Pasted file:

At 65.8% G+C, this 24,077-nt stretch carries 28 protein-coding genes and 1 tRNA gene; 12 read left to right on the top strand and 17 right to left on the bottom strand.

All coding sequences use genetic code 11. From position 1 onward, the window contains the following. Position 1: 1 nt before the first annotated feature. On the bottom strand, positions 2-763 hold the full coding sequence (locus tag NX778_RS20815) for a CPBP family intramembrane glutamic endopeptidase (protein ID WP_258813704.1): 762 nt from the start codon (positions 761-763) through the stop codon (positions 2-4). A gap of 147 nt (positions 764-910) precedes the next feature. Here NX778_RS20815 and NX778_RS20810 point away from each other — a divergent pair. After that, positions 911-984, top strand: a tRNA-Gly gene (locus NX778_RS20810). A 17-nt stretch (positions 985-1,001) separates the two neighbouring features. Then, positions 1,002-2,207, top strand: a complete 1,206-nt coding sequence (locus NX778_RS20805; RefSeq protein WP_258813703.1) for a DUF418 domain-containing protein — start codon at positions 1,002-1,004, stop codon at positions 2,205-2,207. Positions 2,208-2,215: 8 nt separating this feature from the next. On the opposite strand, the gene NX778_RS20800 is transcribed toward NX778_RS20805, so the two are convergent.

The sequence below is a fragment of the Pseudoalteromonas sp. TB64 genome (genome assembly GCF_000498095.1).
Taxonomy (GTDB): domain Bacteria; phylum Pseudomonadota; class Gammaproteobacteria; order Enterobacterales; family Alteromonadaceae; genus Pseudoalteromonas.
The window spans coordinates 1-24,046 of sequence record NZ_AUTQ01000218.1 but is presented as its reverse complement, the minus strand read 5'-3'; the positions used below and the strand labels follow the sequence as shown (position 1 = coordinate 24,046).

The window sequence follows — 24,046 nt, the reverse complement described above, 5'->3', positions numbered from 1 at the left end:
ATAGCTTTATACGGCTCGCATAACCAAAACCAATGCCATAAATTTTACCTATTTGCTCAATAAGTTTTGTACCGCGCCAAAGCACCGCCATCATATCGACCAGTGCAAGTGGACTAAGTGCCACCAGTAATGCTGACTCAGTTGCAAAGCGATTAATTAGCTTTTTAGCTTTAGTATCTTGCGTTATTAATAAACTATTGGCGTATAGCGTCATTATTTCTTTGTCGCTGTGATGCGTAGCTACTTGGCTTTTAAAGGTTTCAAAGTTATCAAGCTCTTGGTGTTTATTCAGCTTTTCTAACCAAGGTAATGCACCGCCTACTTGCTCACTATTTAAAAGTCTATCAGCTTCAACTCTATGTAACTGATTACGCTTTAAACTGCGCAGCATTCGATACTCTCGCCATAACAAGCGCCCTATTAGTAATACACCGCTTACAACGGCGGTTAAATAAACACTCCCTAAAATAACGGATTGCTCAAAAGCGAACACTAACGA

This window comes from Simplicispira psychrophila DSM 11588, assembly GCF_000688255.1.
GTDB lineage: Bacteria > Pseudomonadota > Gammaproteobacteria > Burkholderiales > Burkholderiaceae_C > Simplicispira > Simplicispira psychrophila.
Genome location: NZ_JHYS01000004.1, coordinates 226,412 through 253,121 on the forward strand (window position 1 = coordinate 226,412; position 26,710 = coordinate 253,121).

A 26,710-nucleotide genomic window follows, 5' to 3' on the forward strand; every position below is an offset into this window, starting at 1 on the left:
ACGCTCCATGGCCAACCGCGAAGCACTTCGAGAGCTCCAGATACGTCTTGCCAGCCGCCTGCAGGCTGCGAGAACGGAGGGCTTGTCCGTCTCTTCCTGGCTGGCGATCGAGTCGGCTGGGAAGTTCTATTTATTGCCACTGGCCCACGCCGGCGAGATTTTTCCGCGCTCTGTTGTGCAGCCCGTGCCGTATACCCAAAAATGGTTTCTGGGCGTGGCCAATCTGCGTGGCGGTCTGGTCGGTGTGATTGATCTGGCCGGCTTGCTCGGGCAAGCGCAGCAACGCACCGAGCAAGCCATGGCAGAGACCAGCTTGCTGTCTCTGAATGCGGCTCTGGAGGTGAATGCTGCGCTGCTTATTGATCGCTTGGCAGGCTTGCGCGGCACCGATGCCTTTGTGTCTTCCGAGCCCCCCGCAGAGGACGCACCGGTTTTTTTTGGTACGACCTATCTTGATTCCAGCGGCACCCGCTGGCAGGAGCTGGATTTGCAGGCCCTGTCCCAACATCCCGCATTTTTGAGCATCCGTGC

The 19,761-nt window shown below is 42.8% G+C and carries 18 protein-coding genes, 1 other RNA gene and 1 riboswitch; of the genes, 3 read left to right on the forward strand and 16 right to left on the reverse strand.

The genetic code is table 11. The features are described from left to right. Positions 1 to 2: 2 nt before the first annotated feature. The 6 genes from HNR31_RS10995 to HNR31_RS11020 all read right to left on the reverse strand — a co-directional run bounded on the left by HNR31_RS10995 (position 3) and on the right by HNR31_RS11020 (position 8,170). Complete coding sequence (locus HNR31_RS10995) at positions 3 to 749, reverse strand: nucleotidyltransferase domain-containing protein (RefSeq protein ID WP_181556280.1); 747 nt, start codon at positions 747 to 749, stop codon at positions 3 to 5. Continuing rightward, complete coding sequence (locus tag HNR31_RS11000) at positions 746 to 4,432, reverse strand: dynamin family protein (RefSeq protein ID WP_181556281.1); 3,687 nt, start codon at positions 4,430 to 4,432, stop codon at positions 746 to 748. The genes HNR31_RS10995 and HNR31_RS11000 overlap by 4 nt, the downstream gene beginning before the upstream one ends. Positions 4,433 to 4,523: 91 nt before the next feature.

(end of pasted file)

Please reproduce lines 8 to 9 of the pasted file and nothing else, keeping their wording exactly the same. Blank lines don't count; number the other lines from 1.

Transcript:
This window comes from Simplicispira psychrophila DSM 11588, assembly GCF_000688255.1.
GTDB lineage: Bacteria > Pseudomonadota > Gammaproteobacteria > Burkholderiales > Burkholderiaceae_C > Simplicispira > Simplicispira psychrophila.